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Cement, at first glance, may seem like an unassuming material. It’s a construction standby that’s used for a variety of projects and building structures. For some outside of the industry, cement is a single material — sometimes incorrectly referred to as concrete. In practice, there’s a surprising amount of variation in types of cement available.
If you work in construction, you need to know the different types of cement you can choose from. Particular variations of the material have their own strengths and weaknesses. Being aware of these characteristics can help you pick the right kind for the job.
1. Portland Cement
If you’ve worked in construction, you’ve probably used Portland cement at one point or another.
When mixed with water and other aggregates — usually sand or gravel — Portland cement forms concrete. You can also use it as mortar or to plaster walls. Other types of cement have unique characteristics that make them worth using, but none will be as affordable or widely available as Portland.
2. Low-Heat Cement
When mixed with water to form concrete, this type of cement doesn’t generate as much heat. When a large amount of concrete is being poured, the chemical reaction between the cement and the water can cause enough heat to lead to thermal cracking. These cracks can lead to greater damage over time.
3. Sulfate-Resistant Cement
Ordinary cement is vulnerable to a process known as sulfate attacks. Sulfate from the environment can penetrate it over time, reacting in such a way that it causes the slab to expand. This lifts and distorts the concrete or mortar, often causing cracks that potentially threaten nearby structures, like walls.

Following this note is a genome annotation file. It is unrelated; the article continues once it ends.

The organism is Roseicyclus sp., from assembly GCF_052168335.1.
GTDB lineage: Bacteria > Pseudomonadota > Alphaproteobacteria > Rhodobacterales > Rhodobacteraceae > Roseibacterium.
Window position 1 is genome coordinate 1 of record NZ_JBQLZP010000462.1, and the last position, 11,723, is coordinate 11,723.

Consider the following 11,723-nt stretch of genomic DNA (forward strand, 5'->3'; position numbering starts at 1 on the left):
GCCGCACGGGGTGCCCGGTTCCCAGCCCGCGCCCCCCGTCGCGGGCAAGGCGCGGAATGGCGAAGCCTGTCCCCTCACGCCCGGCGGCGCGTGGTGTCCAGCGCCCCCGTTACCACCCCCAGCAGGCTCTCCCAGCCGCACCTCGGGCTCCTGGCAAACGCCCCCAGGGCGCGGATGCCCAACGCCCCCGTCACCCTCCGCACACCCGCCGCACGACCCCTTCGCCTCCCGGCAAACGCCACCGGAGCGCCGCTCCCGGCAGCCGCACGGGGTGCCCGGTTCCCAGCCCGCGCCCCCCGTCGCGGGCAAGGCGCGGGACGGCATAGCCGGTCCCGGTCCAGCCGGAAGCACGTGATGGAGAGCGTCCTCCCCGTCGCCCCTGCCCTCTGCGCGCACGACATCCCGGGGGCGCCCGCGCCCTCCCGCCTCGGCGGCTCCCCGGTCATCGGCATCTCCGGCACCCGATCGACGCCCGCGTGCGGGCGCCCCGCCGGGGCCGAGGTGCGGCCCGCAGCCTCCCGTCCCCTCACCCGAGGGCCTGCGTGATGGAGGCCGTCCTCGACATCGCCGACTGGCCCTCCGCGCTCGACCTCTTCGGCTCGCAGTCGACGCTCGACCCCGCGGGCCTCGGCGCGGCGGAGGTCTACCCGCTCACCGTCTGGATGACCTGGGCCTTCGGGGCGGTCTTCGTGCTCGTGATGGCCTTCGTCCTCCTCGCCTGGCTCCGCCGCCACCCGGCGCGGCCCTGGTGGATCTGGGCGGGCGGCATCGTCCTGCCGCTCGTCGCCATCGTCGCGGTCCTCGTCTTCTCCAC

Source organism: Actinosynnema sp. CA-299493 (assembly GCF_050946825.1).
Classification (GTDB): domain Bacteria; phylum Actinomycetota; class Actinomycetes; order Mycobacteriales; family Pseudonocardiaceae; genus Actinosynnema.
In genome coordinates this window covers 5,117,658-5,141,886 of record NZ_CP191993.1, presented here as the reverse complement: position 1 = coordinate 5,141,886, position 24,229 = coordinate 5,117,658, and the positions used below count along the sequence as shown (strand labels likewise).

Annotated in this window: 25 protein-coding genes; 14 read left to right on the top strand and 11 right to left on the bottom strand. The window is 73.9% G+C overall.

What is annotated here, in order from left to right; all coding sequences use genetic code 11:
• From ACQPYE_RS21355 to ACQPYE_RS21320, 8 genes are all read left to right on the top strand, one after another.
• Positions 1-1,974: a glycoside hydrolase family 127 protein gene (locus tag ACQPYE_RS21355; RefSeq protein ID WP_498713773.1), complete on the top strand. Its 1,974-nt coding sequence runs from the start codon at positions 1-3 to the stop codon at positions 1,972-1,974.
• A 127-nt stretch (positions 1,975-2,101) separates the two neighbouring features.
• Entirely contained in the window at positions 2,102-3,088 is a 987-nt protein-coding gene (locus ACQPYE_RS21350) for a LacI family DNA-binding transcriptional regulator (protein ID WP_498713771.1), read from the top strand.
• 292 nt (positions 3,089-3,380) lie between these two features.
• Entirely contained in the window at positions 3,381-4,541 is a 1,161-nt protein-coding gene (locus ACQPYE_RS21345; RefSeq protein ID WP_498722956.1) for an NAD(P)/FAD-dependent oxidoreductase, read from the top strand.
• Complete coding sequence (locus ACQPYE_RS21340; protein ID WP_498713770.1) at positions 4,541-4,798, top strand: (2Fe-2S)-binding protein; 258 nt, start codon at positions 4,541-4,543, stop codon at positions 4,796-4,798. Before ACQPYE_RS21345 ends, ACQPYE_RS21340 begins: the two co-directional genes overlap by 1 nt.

Sulfate-resistant cement is more resistant to sulfates. You’ll typically see it used whenever a construction company has reason to fear potential sulfate attacks. In underground projects where sulfate is present in the soil or water, it can be especially valuable.
There are some other advantages to sulfate-resistant cement that make it appealing to construction companies. It has a very high compression strength and low heat of hydration. However, it’s still vulnerable to chloride attacks and takes a long time to cure.
4. White Blended and Colored Cements
Manufacturers create white blended cement with clinker — an intermediary material made of various calcium silicates, typically in pebble-sized lumps — plus supplementary materials that provide color. Some standards also allow manufacturers to add pigment. These are good for decorative purposes, but not much different from ordinary cement.
5. Polymer Cement
Most cement is primarily composed of lime. Polymer cement swaps out this lime for synthetic polymers, which give some valuable properties to concrete and mortar.
First, some polymer types of cement are much better at adhering to substrates not typically used to create cement — like wood in place of gravel. Others provide serious water resistance.
If you’ve worked with polymer cement, you know that characteristics vary significantly based on the type of polymer used. A quick look at a particular product’s datasheet will provide you with some basic information on how it can be used.
6. Non-Hydraulic Cement
Most cement is hydraulic, meaning that they’ll set even if underwater. However, this isn’t always true. Some are specifically designed to harden only when it comes in contact with the carbon dioxide in air.
Non-hydraulic cement is rapidly becoming obsolete because it takes longer to set than hydraulic cement and can’t be used underwater. If ever recommended non-hydraulic cement for a project, there’s probably a more suitable alternative available.
Using the Right Types of Cement for Your Project
If you need concrete, mortar, or plaster for your next project, the cement you choose can make a significant difference. Awareness of the different types available — like sulfur-resistant, low-heat and polymer — will help you avoid damage and ensure long-lasting construction.